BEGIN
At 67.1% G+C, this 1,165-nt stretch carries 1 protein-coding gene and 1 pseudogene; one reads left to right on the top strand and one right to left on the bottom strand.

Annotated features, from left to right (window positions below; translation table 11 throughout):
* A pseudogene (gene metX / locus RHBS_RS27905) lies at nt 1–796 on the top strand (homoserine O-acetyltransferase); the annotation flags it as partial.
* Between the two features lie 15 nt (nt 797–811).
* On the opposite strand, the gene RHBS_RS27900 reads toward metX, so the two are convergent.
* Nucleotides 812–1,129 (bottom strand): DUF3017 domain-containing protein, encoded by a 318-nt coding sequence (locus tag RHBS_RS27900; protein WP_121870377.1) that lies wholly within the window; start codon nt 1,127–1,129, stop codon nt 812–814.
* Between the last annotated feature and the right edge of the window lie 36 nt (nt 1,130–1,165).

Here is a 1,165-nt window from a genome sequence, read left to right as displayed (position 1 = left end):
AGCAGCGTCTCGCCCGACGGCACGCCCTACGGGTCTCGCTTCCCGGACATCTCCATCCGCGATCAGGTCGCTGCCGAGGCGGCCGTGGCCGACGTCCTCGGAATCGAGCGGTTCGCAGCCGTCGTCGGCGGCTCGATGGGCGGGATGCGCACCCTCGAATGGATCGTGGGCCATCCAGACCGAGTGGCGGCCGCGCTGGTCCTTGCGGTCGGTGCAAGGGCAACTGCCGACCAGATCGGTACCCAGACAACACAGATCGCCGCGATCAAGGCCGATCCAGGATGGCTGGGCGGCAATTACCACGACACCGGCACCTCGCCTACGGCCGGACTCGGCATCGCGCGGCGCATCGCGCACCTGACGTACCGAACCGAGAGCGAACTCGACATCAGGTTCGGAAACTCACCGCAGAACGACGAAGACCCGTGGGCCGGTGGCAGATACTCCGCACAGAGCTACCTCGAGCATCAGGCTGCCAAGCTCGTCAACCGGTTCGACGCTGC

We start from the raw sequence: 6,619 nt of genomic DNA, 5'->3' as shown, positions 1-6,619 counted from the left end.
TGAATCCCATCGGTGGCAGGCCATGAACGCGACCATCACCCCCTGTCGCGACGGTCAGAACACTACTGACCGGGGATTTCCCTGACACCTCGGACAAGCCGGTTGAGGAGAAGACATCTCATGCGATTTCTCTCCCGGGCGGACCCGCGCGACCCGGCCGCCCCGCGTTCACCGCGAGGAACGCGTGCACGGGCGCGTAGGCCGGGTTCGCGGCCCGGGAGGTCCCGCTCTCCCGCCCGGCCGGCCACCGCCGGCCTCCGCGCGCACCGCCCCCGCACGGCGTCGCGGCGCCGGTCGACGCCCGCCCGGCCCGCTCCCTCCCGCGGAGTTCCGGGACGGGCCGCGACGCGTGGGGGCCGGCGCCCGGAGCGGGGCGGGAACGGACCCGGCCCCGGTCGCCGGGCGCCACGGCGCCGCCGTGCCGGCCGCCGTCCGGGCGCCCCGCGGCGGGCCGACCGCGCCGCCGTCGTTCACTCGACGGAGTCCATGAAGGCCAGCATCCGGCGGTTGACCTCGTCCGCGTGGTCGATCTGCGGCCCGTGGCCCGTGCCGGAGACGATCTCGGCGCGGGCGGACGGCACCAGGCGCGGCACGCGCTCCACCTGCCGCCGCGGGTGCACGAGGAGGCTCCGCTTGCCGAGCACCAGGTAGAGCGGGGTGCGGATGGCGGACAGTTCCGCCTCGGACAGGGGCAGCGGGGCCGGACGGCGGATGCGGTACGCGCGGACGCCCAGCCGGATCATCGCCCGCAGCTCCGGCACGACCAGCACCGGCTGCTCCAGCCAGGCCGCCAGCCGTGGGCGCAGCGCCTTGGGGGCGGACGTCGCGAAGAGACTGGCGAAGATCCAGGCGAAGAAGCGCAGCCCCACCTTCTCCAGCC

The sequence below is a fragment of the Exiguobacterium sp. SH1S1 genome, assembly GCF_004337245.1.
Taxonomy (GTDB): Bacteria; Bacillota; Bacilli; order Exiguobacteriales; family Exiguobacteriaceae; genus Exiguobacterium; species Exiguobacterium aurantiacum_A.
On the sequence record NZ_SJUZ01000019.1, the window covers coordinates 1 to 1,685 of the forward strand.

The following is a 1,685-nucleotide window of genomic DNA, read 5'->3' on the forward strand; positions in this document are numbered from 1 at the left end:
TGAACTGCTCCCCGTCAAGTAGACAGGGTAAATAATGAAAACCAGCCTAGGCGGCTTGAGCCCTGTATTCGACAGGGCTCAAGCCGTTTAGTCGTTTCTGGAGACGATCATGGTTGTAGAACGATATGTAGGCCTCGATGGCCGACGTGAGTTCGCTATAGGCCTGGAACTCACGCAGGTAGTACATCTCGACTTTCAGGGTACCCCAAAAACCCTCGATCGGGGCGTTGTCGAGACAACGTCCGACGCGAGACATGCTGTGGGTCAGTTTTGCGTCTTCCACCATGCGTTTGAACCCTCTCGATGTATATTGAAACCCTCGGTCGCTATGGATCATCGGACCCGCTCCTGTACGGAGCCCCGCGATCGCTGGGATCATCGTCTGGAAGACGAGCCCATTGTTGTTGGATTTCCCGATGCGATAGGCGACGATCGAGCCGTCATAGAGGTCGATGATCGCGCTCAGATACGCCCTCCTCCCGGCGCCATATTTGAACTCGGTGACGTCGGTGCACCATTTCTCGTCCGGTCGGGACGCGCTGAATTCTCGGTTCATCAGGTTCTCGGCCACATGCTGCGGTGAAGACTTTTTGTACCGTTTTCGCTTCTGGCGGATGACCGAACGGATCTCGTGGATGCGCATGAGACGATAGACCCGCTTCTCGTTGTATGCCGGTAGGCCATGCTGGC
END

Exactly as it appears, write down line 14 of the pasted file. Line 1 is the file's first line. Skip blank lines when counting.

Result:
On the sequence record NZ_SJUZ01000019.1, the window covers coordinates 1 to 1,685 of the forward strand.